You cannot ask people to collaborate on work if there has been no historical support for collaboration at your company – they simply just do not know how. They remember when they were kids but were programmed out of that model through a progression of educational settings and work scenarios where individual work product was the mode of operation. Asking people to change their work models without giving a realistic means to do so is merely rhetoric. An Innovation Center is designed to force interaction between co-workers. When combined with modern adult learning techniques like teaching collaboration, an Innovation Center can be the breakthrough that your company needs to re-educate its employees on how to work together.
Job # 4 of an Innovation Center should be to create a place to simulate customer interactions. Simulation is another great tool for adult education. While classroom learning and computer-based training still have their (small) place in the arsenal of training tools, nothing substitutes simulating a real life scenario to embed the training into the mind, and actions, of the trainee.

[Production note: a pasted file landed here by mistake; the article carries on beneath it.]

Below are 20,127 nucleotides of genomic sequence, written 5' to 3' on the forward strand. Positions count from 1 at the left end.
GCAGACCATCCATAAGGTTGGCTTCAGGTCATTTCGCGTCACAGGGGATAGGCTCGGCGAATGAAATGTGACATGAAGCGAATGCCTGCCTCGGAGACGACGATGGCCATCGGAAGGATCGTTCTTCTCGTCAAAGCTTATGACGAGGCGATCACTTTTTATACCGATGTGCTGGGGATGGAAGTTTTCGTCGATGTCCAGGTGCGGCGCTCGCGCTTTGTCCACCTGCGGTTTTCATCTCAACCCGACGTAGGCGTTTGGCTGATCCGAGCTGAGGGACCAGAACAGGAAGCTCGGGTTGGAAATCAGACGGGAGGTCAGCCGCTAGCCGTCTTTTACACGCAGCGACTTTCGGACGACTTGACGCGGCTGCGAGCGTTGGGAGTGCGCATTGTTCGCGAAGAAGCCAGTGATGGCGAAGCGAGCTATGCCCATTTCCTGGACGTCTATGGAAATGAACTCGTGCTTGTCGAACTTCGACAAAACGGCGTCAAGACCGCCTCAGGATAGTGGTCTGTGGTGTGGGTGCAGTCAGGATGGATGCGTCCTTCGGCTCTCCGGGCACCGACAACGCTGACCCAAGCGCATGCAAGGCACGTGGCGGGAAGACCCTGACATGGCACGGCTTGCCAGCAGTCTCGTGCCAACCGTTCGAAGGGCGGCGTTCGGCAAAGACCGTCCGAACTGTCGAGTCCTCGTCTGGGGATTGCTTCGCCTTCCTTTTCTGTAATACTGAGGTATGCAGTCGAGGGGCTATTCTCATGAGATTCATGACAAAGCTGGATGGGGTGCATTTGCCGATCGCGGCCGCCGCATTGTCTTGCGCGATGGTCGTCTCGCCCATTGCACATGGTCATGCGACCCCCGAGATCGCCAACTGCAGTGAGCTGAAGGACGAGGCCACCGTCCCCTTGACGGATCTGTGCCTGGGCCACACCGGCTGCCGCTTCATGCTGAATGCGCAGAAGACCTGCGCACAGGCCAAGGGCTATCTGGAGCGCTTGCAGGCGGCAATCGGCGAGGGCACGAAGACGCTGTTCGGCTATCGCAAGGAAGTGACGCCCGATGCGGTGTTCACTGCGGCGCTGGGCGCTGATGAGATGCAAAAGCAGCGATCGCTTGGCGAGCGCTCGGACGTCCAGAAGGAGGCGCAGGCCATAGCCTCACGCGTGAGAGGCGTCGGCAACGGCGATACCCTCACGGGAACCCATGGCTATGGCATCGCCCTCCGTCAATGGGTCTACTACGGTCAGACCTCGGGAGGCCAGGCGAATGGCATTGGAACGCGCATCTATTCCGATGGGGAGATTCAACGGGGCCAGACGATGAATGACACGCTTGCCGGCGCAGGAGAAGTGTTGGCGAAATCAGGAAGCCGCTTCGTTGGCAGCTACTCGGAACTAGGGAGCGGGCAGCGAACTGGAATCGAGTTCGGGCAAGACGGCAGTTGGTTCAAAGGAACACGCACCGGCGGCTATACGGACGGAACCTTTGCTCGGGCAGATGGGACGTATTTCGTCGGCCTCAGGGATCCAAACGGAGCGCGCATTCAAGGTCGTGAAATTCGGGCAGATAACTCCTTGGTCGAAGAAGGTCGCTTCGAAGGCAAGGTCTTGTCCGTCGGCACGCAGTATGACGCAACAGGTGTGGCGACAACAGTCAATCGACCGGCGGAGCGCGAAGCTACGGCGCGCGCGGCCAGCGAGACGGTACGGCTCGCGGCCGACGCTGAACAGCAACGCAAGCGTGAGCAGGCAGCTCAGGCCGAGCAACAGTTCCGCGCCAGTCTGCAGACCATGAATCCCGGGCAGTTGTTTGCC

If your current training facilities do not invoke/inspire interest and a spirit of learning about how the customer feels in response to your customer-facing interactions – consider extending the facilities into an Innovation Center. Use the space as a simulation center to teach how to deliver the best results to a member and video it to review in private.
I had the opportunity to a take tour of the CAMLS — Center For Advanced Medical Learning And Simulation in Tampa, FL. I was highly impressed with this innovation facility and what it will accomplish for the future of medicine and healthcare. You can see some images from my time there in this short video.